The Arbitrator also found that a prior arbitration award relied on by the Agency, relating to the timely filing of grievances, was not applicable to the grievances in this case. According to the Arbitrator, the matter here "is a continuing violation of the [a]greement not otherwise regulated by the contract provision on timeliness." Id. at 16.
Next, the Arbitrator addressed the portion of the parties' agreement that requires grievances to be the result of an occurrence of which a grievant is aware or reasonably aware. With respect to the grievance concerning the three prior details, the Arbitrator found that the grievant was reasonably aware of the occurrences of the alleged violation when she received a Leave and Earnings Statement at the conclusion of each of the details. In fact, the Arbitrator noted that the grievant had discussed the question of pay with her supervisor on at least one occasion and had otherwise expressed concern about payment for the details.
With respect to the grievance concerning the most recent detail, the Arbitrator found that the grievant also became aware of the alleged violation when she received a Leave and Earnings Statement showing no adjustment in her pay. The Arbitrator rejected the Union's contention that the grievant was required to wait until the end of the detail in order to file a grievance under the negotiated grievance procedure. Instead, the Arbitrator stated that he "agrees with the [Agency's] position that the [g]rievant is bound by the [a]greement's [g]rievance [p]rocedure and its time limitations." Id. at 21. In the Arbitrator's view, the grievant had the choice of grieving through the Agency's administrative grievance procedure or the negotiated grievance procedure and, having chosen the latter, she was "bound . . . to the timeliness restrictions of the [a]greement." Id. The Arbitrator continued with the following statement:
the facts of this case give clear indications of when the [g]rievant became aware or reasonably aware of the possibility that she had been harmed, and that she should have filed a grievance within the 15-day time limit described in the [a]greement. This issue would have been decided for the [Agency] if the grievances were based on any grievable matter other than the [g]rievant's wages[.]
In conclusion, the Arbitrator found that because wage disputes are not subject to the agreement's time limitations, the grievances were timely filed and were procedurally arbitrable. The Arbitrator stated that the grievant's potential harm continues based on the Agency's "biweekly determination not to pay the [g]rievant for her work in the temporary supervisory detail." Id. The Arbitrator also reiterated his view that had the grievances not concerned the alleged denial of wages, the Arbitrator would have concurred with the Agency's position that the grievances were untimely filed based on the grievant's reasonable awareness of the occurrences giving rise to the grievances.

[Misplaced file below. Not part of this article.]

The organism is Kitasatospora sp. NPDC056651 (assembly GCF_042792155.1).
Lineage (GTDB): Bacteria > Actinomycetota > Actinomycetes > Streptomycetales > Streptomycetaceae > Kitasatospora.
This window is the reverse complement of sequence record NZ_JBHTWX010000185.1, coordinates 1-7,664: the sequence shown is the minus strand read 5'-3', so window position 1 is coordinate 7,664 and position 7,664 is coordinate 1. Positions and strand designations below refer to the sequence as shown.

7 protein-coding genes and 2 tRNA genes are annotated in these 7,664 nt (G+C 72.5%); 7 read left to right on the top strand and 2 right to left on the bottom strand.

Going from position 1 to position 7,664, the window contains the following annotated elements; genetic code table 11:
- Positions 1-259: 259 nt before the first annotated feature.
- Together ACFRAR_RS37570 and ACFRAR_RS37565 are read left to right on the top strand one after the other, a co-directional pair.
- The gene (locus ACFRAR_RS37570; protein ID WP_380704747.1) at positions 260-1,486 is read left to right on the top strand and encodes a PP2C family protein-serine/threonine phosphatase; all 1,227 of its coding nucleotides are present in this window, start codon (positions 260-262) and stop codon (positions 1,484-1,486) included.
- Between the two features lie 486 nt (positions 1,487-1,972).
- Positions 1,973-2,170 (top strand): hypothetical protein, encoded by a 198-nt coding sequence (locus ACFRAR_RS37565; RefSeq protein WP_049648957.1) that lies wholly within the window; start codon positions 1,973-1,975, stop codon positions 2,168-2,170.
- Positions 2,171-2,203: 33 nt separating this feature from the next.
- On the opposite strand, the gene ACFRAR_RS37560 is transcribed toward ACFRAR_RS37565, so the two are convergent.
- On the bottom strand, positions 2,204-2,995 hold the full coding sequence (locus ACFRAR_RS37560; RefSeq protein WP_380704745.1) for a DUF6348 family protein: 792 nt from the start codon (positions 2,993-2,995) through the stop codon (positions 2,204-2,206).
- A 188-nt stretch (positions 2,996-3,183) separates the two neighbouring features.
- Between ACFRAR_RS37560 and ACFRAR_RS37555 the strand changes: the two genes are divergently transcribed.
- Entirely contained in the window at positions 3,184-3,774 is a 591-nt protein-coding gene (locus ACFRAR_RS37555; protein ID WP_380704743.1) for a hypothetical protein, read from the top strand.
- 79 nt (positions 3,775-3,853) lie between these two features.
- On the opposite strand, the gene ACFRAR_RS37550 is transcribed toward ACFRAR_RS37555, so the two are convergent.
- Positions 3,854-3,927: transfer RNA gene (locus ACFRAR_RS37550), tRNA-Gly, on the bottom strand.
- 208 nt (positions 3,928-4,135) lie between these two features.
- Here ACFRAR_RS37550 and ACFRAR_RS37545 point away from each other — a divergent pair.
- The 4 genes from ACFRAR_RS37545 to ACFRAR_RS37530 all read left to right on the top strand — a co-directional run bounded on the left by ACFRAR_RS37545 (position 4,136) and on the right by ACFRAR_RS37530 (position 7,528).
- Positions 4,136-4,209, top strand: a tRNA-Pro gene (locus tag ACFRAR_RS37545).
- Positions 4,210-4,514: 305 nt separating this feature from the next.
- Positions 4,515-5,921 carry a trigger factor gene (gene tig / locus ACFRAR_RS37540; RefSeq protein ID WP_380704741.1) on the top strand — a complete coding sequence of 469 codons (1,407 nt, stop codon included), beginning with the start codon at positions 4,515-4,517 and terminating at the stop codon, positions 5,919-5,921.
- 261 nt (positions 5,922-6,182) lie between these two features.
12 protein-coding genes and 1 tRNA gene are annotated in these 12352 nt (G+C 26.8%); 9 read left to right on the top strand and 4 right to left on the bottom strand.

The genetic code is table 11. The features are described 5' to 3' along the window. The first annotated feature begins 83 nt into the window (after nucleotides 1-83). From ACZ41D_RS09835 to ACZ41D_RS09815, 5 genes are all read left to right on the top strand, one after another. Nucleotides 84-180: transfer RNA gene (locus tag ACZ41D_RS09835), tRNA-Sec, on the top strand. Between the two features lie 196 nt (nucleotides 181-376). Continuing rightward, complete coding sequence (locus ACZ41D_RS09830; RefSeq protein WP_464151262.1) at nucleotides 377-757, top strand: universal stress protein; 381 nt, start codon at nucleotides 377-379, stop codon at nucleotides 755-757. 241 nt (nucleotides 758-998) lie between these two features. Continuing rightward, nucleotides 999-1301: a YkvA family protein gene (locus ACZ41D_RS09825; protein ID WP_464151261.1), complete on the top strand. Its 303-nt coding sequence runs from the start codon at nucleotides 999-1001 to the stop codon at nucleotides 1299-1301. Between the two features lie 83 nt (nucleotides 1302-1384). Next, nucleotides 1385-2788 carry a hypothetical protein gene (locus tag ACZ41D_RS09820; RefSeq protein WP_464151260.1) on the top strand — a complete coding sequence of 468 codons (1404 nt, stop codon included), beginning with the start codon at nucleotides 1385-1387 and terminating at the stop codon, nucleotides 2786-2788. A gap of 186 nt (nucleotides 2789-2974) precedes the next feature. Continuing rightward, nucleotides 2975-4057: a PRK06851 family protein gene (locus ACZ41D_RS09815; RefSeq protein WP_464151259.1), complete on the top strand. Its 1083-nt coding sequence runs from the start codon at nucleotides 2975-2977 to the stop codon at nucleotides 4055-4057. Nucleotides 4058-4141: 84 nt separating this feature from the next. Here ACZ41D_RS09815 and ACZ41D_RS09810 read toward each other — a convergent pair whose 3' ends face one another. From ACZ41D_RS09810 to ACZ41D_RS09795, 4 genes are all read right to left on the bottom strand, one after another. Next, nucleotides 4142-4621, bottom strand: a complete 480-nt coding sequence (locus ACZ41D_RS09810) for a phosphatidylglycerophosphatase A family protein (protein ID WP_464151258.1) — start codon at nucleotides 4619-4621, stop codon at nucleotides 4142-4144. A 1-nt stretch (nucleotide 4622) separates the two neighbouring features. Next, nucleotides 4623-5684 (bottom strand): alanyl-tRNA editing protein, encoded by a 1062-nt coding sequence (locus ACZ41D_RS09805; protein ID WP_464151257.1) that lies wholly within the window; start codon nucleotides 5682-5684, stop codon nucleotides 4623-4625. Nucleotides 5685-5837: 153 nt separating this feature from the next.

III. Positions of the Parties
A. The Agency
The Agency claims that the award is deficient because it fails to draw its essence from the parties' agreement. More specifically, the Agency asserts that the Arbitrator did not base his award on the clear language of the agreement and, in fact, "totally ignored" the agreement. Exceptions at 5. The Agency points to the Arbitrator's finding that wage disputes are not subject to the agreement's time limitations and states that the Arbitrator cited no provision of the agreement that would rationally lead to the conclusion that the parties intended to exclude wage disputes from the negotiated time limits.
In addition, while noting that the stipulated issue before the Arbitrator involved an interpretation of Section 3002.a.3 of the agreement, the Agency maintains that the Arbitrator based his decision on an asserted "well-recognized labor law doctrine[.]" Id. As to this latter assertion, the Agency contends that the Arbitrator misapplied the theory of a continuing violation in finding that the grievances were timely filed. According to the Agency, there is no basis on which to conclude that the subject matter of a grievance determines whether the grievance involves a continuing violation.